German exports and imports fell in the month of June but the year-on-year data are up sharply according to Destatis, the federal statistics office. There was a record monthly surplus and falling oil prices was a factor.
Germany exported goods to the value of €105.9bn and imported goods to the value of €81.9bn in June 2015. Based on provisional data German exports increased by 13.7% and imports by 6.4% in June 2015 year on year. After seasonal adjustment, exports fell by 1.0% and imports by 0.5% compared with May 2015.
The foreign trade balance showed a record surplus of €24.0bn in June 2015. In June 2014, the surplus amounted to €16.2bn. In calendar and seasonally adjusted terms, the foreign trade balance recorded a surplus of €22.0bn in June 2015.
According to the Deutsche Bundesbank, the current account of the balance of payments showed a surplus of €24.4bn in June 2015, which takes into account the balances of trade in goods including supplementary trade items (+€25.6bn), services (–€3.8bn), factor income net (+€4.8bn) and secondary income (–€2.3bn). In June 2014, the German current account showed a surplus of €16.9bn.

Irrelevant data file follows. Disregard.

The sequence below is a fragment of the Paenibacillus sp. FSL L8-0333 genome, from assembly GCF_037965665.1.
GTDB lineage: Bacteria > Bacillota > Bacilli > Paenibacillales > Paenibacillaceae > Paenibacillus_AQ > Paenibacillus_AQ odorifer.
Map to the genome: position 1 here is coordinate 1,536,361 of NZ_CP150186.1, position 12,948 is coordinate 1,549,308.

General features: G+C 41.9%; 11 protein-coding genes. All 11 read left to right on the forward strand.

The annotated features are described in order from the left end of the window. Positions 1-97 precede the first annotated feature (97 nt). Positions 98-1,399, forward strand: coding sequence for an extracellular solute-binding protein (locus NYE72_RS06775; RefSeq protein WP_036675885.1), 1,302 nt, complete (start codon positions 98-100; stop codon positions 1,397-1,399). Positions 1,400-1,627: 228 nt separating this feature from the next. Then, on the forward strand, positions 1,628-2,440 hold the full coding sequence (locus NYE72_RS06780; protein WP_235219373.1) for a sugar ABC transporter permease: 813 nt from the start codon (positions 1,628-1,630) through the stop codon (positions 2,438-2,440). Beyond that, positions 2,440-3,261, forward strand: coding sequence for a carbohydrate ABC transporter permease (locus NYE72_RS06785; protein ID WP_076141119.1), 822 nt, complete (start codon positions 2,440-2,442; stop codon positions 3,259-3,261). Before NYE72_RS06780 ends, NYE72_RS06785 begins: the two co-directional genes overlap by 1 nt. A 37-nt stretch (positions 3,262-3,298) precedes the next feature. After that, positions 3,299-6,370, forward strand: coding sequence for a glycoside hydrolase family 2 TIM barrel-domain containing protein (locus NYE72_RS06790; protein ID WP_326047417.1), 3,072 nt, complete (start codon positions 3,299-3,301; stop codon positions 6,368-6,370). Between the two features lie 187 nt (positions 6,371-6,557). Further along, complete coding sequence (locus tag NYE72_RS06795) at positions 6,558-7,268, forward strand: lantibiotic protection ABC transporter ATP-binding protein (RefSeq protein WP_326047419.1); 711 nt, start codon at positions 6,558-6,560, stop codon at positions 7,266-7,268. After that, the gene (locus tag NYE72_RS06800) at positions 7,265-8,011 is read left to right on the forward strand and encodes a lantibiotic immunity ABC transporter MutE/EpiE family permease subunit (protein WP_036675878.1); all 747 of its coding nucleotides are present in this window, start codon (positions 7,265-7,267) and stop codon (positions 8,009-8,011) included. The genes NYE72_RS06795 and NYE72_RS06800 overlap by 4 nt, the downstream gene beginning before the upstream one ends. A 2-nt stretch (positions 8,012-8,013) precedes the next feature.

In June 2015, Germany shipped goods to the value of €61.5bn to the member states of the European Union (EU), while it received goods to the value of €53.7bn from those countries. Compared with June 2014, exports to the EU countries increased by 12.2%, and imports from those countries by 5.1%.
Goods to the value of €38.9bn (+11.0%) were dispatched to the Euro Area countries in June 2015, while the value of the goods received from those countries was €36.9bn (+3.6%)*. In June 2015, goods to the value of €22.6bn (+14.2%) were dispatched to EU countries not belonging to the Euro Area, while the value of the goods which arrived from those countries was €16.8bn (+8.4%).
Exports of goods to countries outside the European Union (third countries) amounted to €44.5bn in June 2015, while imports from those countries totalled €28.2bn. Compared with June 2014, exports to third countries rose by 15.8% and imports from those countries by 8.9%.
*This data is distorted by imports via the port of Rotterdam in the Netherlands, which have to be reclassified to countries outside the Euro Area.
The Wall Street Journal reported yesterday that data from Germany’s economics ministry showed Thursday that manufacturing orders, adjusted for seasonal swings and inflation, surged 2.0% in June from the previous month, bringing the volume of total orders back to levels last seen in April 2008.
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